It Isn’t Just in Your Head, the Mutual Recognition of “Escape from Spiderhead”

George Saunders’ piece, “Escape from Spiderhead,” conveys an essential message that appears at the end of the reading as Jeff, our narrator, reflects on his past and lets go of his struggles.

“Escape from Spiderhead” takes place in a futuristic prison clinical that test new drugs on criminals instead of having the criminals put into an ordinary jail. The reading follows along with Jeff’s perspective and his thoughts about the events he endures. Jeff experiences a particular experiment, which tests his morals, and he learns more about himself and other than every before.

The specific drug tested, in the time we are with Jeff, is a drug that makes two random strangers fall entirely in love without having been interested before. Furthermore, the drug can turn off the passion, drug-influenced or not. In the beginning, there is no resistance and maybe even some enjoyment, but it starts to make Jeff question many things. He doubts the reality of love and reflects the emotions felt, were they even real? Matters are made more difficult for Jeff as the scientists force him into furthering the experiment to prove the drug to be successful.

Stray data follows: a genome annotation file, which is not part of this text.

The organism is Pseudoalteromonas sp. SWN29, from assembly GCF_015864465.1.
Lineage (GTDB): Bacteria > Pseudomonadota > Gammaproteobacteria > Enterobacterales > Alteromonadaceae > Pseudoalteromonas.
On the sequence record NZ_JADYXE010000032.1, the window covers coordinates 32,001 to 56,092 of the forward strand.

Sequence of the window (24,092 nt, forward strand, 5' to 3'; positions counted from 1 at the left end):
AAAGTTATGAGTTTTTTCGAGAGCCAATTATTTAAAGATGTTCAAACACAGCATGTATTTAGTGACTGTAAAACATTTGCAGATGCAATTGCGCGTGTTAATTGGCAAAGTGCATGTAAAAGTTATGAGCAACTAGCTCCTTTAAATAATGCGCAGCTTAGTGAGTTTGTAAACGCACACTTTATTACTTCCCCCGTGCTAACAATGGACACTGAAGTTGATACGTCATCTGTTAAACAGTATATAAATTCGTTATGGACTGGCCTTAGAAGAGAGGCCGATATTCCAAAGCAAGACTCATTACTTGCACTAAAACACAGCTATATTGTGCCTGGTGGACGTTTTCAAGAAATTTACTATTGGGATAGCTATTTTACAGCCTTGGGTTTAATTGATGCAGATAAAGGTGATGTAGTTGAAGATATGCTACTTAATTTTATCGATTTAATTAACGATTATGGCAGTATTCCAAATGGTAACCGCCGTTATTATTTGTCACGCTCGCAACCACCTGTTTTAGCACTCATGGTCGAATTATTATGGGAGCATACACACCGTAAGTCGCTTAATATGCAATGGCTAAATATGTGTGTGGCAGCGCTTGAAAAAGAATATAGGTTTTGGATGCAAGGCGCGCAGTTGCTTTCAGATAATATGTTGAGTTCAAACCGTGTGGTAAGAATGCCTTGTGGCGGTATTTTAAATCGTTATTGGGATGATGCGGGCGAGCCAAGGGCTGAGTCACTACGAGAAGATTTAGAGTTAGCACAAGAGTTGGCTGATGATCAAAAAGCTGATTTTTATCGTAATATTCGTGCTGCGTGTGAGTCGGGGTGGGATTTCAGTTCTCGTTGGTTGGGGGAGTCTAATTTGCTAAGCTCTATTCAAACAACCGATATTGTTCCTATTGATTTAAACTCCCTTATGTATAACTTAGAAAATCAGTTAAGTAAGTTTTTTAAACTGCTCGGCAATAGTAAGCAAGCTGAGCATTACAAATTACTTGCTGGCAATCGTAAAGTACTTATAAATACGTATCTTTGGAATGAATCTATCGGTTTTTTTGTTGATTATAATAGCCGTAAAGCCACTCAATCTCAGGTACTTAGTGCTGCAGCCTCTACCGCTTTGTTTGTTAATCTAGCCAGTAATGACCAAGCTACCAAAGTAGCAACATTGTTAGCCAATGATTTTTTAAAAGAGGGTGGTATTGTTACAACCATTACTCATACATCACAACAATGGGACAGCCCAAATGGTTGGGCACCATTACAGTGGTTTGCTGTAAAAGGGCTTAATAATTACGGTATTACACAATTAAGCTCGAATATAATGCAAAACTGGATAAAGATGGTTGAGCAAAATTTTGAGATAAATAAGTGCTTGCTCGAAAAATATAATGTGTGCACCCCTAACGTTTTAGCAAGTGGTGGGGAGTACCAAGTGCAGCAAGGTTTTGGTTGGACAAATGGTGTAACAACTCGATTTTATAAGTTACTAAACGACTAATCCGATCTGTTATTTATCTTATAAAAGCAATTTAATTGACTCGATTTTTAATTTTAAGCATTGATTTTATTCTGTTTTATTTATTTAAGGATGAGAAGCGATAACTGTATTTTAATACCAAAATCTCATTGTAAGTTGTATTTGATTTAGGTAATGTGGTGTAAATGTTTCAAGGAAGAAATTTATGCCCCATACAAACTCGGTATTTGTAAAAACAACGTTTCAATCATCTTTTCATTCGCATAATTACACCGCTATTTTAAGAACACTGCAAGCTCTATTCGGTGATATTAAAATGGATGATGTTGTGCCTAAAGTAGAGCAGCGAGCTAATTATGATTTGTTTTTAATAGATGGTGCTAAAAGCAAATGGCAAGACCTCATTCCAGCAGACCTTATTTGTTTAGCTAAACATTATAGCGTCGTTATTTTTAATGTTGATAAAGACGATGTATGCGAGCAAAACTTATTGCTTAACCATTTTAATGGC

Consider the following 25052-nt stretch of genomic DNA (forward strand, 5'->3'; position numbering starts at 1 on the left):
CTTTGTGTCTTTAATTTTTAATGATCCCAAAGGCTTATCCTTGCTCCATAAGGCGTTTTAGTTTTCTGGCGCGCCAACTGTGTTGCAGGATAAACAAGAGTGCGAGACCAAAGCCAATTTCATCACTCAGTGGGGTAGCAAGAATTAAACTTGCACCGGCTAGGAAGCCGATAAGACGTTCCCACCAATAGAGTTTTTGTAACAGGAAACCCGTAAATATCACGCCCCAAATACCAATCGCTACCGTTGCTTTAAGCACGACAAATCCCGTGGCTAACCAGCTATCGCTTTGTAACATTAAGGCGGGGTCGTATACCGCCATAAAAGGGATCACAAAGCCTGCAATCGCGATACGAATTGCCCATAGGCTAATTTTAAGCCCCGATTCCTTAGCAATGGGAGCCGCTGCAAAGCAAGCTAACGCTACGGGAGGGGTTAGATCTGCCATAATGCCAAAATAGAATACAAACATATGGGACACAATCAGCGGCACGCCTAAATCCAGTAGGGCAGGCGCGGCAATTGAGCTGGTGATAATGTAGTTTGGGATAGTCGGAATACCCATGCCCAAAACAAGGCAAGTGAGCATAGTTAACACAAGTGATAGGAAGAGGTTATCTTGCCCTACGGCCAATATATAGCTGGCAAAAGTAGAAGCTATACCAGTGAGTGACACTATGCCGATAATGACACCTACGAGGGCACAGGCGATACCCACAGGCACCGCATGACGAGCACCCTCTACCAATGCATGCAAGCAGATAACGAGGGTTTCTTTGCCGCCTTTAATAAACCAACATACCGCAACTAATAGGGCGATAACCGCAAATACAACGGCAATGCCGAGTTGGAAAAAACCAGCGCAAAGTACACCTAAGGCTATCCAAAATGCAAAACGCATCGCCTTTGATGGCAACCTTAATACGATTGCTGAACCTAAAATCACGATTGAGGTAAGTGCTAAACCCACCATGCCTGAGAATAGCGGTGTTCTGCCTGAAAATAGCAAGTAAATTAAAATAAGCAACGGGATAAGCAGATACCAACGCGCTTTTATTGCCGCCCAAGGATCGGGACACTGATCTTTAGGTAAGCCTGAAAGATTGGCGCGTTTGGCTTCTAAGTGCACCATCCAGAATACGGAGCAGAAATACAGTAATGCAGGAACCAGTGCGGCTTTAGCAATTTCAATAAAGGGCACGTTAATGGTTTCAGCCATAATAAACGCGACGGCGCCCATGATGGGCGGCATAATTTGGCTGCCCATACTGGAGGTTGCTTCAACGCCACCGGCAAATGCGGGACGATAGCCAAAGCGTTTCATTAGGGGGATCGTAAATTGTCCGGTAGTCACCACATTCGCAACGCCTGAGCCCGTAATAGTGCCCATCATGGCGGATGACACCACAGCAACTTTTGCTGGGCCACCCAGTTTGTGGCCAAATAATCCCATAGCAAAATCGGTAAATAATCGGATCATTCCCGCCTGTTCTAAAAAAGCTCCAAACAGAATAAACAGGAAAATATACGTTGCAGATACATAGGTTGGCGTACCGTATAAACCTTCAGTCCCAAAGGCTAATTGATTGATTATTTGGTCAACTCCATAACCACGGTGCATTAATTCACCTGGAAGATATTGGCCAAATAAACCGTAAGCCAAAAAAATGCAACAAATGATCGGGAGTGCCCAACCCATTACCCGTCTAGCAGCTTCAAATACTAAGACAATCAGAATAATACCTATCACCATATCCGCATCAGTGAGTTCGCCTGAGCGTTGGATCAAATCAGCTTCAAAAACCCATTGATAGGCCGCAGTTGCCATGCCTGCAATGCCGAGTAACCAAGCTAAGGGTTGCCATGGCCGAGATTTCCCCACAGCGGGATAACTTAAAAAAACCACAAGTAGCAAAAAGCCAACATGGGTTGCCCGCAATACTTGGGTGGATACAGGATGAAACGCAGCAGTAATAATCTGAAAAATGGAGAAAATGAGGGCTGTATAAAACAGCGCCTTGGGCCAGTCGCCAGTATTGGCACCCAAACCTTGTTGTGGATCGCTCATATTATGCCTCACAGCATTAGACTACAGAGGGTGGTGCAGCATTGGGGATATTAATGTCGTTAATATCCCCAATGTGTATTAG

Through the experiment, Jeff reflects on his feelings towards others as human beings, compassionate, sympathetic, and understanding. He sees them as his equal even after discovering the horrifying crime they had committed. Jeff’s recognition toward them grew more present over time. It isn’t until the experiment is taking too far that Jeff realizes the truth he has been missing.

During the time of the trial and his “fateful night,” Jeff’s mother had always been there for him, protecting him and trying to put him in a better place. Even after Jeff was convicted, his mom still saw him as a human similarly to how Jeff saw the others during the experiment.

Overall, some may assume mutual recognition is seen when Jeff connects with his fellow mates. But it is not until the end when Jeff decides his fate and thinks of his mother and himself as not a criminal anymore. It is the relationship between mother and son that has evidence of seeing each other as equals and human beings that makes mutual recognition visible.

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